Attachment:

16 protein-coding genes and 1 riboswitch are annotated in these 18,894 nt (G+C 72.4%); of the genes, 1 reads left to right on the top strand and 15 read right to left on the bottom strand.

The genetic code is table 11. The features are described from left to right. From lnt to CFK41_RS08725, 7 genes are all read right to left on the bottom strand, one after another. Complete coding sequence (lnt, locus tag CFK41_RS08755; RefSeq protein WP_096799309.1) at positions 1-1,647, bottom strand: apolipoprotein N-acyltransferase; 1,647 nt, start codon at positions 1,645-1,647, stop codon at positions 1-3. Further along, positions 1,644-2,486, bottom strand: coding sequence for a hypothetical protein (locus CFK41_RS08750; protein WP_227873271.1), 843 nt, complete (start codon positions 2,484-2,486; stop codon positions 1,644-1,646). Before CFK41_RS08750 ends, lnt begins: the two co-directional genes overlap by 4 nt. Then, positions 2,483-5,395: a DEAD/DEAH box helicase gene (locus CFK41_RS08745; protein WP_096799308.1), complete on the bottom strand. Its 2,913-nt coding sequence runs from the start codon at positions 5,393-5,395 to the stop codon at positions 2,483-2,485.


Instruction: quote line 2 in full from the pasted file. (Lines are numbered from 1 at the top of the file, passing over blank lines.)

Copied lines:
The genetic code is table 11. The features are described from left to right. From lnt to CFK41_RS08725, 7 genes are all read right to left on the bottom strand, one after another. Complete coding sequence (lnt, locus tag CFK41_RS08755; RefSeq protein WP_096799309.1) at positions 1-1,647, bottom strand: apolipoprotein N-acyltransferase; 1,647 nt, start codon at positions 1,645-1,647, stop codon at positions 1-3. Further along, positions 1,644-2,486, bottom strand: coding sequence for a hypothetical protein (locus CFK41_RS08750; protein WP_227873271.1), 843 nt, complete (start codon positions 2,484-2,486; stop codon positions 1,644-1,646). Before CFK41_RS08750 ends, lnt begins: the two co-directional genes overlap by 4 nt. Then, positions 2,483-5,395: a DEAD/DEAH box helicase gene (locus CFK41_RS08745; protein WP_096799308.1), complete on the bottom strand. Its 2,913-nt coding sequence runs from the start codon at positions 5,393-5,395 to the stop codon at positions 2,483-2,485.